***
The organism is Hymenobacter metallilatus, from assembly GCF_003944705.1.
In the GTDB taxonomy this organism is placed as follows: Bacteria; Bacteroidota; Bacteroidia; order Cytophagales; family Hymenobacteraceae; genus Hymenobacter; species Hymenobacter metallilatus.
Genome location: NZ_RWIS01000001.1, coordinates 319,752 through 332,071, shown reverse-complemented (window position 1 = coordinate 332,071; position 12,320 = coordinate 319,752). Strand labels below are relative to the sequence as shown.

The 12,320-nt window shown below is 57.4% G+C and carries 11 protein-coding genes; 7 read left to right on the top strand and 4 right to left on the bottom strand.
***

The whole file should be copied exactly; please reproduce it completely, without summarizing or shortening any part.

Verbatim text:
The organism is Hymenobacter metallilatus, from assembly GCF_003944705.1.
In the GTDB taxonomy this organism is placed as follows: Bacteria; Bacteroidota; Bacteroidia; order Cytophagales; family Hymenobacteraceae; genus Hymenobacter; species Hymenobacter metallilatus.
Genome location: NZ_RWIS01000001.1, coordinates 319,752 through 332,071, shown reverse-complemented (window position 1 = coordinate 332,071; position 12,320 = coordinate 319,752). Strand labels below are relative to the sequence as shown.

The 12,320-nt window shown below is 57.4% G+C and carries 11 protein-coding genes; 7 read left to right on the top strand and 4 right to left on the bottom strand.